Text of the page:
The first truth is that players get old and retire. They get traded. They also get injured and need surgery. You will never find peace until you can acknowledge this truth. Your favorite Mavericks will leave the team and join the Knicks. Dirk Nowitzki will one day hang up his jersey. That young promising athlete will bear the curse of being “injury prone.” So, what’s a fan to do? Enjoy the moment. Take that single jump shot and savor it as universal bliss. Because on the next play, Dwyane Wade might knee him in the groin (the proof via animated gif).
“Suffering exists, because teams crave greatness as a single entity.”
Teamwork is an odd thing. You can tell when a team has it. You can tell when a team doesn’t have it. But you can’t always diagnose how to get it or what it should look like. Is teamwork passing? Sure, that’s part of it, but not all. Is teamwork being able to operate within a system? Yes, sometimes. Is teamwork getting the best out of all your players? Yes, but that might be too idealistic.
This season, many of the Mavs’ wins have resulted from a collection of great individual performances—but rarely have we seen them truly work as a team. It’s hard to find fault in Monday night’s win (they had a season-high 33 assists against Minnesota), but the successes of O.J. Mayo, Darren Collison, and Elton Brand seemed to come at the expense of a Dirk Nowitzki who couldn’t always find his shot, made some ugly three-point attempts, and appeared to be a few steps behind everyone else. Nowitzki’s assist totals and his modest 10 points show that he found a way to stay relevant, but the Mavs are still searching for their identity. What’s a fan to do? Take the win and be glad. Don’t try to “style point” it.
“Cessation of desire, embracing the spectacle, is the way to contentment.”
As fans, I know we’re all doing the math to calculate how well they need to play to have a chance at the playoffs. I’ll give you a hint: it’s highly unlikely. What’s a fan to do? Be thankful the American Airlines Center serves beer and hot dogs. Enjoy them. Watch the Mavs Dancers and ManiAACs. Allow yourself to be entertained by the funny videos they show on the jumbotron and the half-time entertainment of the guy playing drums on a bucket. In other words, sometimes to survive as a fan, you need to approach the games the way my daughter does. Embrace the spectacle. Be happy if they win, apathetic if they don’t. It may sound like I’m raising the white flag, but if you can’t shrug off a tough season, you will die of stress-induced heart failure before the Mavs ever return to the Finals.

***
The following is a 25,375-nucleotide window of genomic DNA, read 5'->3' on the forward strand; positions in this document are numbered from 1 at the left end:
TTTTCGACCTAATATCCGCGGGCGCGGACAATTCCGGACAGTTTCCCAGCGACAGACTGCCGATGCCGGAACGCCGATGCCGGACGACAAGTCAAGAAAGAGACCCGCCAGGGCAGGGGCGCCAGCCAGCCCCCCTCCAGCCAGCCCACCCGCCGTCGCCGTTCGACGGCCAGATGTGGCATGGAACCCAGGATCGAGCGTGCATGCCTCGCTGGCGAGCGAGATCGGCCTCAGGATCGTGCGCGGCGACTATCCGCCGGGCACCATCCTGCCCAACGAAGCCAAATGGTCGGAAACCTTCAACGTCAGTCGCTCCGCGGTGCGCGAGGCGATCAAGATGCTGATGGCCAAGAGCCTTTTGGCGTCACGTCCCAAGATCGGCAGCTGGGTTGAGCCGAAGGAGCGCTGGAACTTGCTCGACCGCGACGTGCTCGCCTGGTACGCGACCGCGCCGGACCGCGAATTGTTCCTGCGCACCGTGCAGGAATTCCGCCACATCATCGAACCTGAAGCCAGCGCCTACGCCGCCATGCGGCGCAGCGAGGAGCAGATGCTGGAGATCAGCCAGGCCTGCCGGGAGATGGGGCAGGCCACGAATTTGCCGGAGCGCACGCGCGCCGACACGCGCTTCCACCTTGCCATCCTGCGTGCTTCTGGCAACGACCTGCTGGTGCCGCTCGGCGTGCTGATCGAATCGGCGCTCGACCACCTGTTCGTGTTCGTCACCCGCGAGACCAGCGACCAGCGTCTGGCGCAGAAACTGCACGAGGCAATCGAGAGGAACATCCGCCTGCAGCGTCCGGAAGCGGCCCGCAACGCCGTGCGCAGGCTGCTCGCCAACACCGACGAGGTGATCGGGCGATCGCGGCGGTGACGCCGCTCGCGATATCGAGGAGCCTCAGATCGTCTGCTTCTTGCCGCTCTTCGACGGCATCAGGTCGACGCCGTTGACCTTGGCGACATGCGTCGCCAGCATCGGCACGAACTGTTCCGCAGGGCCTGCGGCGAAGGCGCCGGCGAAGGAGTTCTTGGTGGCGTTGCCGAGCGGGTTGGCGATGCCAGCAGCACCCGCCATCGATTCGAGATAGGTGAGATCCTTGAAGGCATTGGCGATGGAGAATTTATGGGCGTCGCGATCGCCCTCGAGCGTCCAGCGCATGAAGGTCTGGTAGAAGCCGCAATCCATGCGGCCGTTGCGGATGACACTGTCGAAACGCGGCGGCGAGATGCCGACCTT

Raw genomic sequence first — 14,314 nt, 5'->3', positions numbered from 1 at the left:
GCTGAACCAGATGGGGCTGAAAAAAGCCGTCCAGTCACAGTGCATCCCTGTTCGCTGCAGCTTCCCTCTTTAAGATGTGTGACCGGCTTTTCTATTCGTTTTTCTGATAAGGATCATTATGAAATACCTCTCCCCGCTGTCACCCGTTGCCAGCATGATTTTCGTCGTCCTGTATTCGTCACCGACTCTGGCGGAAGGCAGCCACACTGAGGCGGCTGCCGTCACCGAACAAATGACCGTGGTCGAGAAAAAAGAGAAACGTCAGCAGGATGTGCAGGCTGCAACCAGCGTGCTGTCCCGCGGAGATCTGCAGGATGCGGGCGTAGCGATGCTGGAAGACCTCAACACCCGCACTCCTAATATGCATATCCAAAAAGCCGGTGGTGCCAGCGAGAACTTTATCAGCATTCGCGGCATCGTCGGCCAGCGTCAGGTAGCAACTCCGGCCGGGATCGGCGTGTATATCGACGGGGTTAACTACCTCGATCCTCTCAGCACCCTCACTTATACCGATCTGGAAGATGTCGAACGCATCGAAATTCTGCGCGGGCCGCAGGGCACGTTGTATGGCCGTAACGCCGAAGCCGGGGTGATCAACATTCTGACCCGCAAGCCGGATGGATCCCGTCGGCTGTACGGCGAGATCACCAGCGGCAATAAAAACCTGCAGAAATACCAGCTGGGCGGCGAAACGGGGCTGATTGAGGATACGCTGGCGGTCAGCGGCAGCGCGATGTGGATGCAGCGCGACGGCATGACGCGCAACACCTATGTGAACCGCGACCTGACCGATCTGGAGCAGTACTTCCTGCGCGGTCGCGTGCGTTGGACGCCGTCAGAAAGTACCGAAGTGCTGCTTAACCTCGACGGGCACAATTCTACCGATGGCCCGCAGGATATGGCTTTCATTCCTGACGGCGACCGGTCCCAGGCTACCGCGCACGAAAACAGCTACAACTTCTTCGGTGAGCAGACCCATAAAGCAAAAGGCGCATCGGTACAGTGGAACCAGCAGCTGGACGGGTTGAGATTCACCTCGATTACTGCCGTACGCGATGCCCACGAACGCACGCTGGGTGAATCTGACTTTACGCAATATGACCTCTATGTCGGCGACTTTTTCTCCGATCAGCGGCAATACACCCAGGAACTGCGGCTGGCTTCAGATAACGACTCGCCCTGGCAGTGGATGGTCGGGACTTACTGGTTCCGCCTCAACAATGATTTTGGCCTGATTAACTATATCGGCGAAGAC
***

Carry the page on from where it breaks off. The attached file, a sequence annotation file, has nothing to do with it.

“To achieve cessation of desire, you must accept the path that the Mavs front office has laid before us.”
Trade talks fascinate me too. I could listen to the ins-and-outs of Dwight Howard for Dirk Nowitzki all day. (Quick aside: It would never happen, and I could never part with Nowitzki. I have a deep psychological need for Nowitzki to retire as a Maverick.) I get tempted by free agent daydreams. I feel a sadistic glee at the possibility of “blowing up” the team in the name of draft picks and a brighter tomorrow. We can play “what if” until the end of time, as such exercises are, after all, the meat and potatoes of sports writing. But sometimes we need to set all that aside, trust the management to do whatever crazy thing they are going to do, and enjoy the ride.
After the game, my wife, my daughter, and I walked back to our car. It was a little too cold for the long trek. On the way home, my daughter fell asleep in the back seat. My wife disappeared within her iPhone — checking Facebook and updating Pinterest. I drove in silence. For once, I left the radio off and did not listen to the post-game wrap up on ESPN 103.3 FM. It was the perfect ending to a good evening.
And the Mavs won, too.
David Hopkins is a freelance writer — a regular contributor to D Magazine and Smart Pop Books. He thinks “jumbotron” is a funny word. Follow David on Twitter at @davidhopkins